Why Did I Receive a Cease and Desist Letter for Trademark or Copyright Infringement? - What to Consider
What should I do if I receive a cease and desist letter? Am I liable for trademark infringement? Am I liable for copyright infringement? Do I have to change my trademark?
After receiving a cease and desist letter, you will likely want to consider the following.
Did the other party wait too long to enforce their rights?
Laches is an equitable defense, that can be asserted when one party unreasonably delays moving forward with a legal claim.
A defense of laches to an infringement claim is based on:
- The timing of when the opposing party knew or should have known of your use of the trademarked or copyrighted content and when they chose to take action against it.
- Whether any unreasonable delay resulted in an undue hardship on you. For example, you invested significant resources behind your trademark.
are the trademarks at issue descriptive or generic?
It is not uncommon for someone with a trademark that is not even eligible to be registered, to claim their trademark is being infringed upon. Don't fall for this.
- Is your trademark or the opposing side's trademark descriptive?
- If so, has the trademark acquired the required level of distinctiveness to be allowed federal registration?
- For more information on registering descriptive trademarks, see The Path To Registering a Descriptive Trademark- A Risky Road
- Are others using the trademark at issue on similar goods or services, thereby weakening its protection or making the trademark generic?
WHO HAS ESTABLISHED PRIORITY OF USE FOR THE TRADEMARK?
Don’t just give up because you did not file a federal trademark application. Common law rights that are established by actual use of a trademark can be just as strong.
- Typically the first party to file an intent to use application or to use the trademark in interstate commerce is viewed as having priority.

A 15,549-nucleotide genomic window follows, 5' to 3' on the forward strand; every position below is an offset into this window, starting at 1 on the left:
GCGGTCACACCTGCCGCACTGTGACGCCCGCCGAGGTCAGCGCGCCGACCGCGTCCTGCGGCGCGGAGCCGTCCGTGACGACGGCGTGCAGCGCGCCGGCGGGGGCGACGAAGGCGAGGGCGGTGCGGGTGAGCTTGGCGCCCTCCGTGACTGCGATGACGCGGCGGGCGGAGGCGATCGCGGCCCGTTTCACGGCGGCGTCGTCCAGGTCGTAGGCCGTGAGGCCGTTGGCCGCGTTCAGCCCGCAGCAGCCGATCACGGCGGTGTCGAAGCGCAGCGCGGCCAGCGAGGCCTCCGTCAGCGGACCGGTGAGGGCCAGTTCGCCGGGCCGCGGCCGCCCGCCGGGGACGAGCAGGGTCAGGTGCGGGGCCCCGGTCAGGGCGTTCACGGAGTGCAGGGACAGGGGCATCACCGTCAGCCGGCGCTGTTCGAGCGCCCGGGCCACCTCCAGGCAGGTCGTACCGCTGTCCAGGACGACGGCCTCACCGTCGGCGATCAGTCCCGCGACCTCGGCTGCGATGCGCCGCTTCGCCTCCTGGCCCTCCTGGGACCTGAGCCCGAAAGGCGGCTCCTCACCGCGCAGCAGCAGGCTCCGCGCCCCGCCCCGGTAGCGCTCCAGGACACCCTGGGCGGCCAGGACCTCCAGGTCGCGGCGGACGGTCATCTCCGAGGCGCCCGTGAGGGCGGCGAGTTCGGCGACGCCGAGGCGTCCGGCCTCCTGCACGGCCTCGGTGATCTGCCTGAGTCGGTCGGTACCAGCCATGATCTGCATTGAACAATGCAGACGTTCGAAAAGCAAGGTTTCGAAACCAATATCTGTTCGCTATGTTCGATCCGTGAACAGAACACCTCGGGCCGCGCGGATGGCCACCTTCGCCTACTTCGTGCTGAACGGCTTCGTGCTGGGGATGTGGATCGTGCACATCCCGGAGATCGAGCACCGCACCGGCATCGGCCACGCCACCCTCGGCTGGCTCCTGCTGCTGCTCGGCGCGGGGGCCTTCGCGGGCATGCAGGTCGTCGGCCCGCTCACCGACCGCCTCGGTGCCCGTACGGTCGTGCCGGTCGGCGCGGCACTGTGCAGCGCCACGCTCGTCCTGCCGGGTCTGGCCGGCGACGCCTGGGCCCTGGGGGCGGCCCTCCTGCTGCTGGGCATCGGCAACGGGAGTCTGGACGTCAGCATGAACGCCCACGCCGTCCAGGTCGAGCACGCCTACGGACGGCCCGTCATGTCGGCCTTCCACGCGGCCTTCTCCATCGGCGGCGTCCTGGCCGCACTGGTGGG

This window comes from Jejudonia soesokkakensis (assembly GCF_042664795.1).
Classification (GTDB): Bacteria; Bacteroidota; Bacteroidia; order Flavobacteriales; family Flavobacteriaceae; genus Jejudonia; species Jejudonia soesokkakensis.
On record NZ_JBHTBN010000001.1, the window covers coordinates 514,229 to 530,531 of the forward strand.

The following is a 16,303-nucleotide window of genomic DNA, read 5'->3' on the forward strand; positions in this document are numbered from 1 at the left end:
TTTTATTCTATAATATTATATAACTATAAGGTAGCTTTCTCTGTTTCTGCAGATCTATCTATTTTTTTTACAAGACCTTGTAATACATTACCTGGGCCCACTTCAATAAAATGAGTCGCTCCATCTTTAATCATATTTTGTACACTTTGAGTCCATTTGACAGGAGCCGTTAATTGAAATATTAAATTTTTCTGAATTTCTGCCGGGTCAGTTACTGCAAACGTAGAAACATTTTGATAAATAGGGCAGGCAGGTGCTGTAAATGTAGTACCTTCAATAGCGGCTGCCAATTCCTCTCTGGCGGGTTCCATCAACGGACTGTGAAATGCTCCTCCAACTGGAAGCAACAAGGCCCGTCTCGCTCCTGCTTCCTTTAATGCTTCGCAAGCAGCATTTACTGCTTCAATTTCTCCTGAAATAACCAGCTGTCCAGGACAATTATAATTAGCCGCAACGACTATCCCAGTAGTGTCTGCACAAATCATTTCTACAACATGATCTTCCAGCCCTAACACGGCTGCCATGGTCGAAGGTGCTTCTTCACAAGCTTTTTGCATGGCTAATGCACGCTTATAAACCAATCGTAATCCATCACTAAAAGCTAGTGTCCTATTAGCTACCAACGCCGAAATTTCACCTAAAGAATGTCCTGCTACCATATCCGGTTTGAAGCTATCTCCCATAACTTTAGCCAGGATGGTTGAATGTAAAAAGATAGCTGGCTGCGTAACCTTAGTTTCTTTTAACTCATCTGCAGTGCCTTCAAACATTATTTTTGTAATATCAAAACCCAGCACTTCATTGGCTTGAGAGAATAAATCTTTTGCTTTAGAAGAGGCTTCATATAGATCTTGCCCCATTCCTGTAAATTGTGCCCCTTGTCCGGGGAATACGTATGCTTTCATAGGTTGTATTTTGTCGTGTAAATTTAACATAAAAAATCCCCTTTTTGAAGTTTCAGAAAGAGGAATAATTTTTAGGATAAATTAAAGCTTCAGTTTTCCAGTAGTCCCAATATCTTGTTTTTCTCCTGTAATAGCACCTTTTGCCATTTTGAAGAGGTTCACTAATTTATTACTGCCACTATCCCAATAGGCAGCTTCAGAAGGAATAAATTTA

- This does not, however, mean that they have all rights to the trademark or any ability to force you to change your trademark.
- It may turn out that you are not infringing at all and the party claiming infringement is actually infringing themselves.
is this a case of trademark or copyright infringement?
Just because someone accuses you of trademark or copyright infringement does not mean you are actually liable for either.
- Are the trademarks similar in nature?
- Do you have a valid defense of fair use to a claim of copyright infringement?
Take Note of Any Mistakes You May Have Made
It is important to understand why you may have received a cease and desist letter.
- Did you or an attorney conduct a comprehensive trademark clearance search prior to using a name, logo, or slogan?
- Did you use content that was not your own without conducting a copyright search and seeking proper permissions?
- Did you register your trademarks and copyrights to put others on notice of your ownership and legal rights?
Careful consideration of the above factors can help you navigate the often confusing waters that you are likely to encounter when dealing with a potential case of trademark or copyright infringement.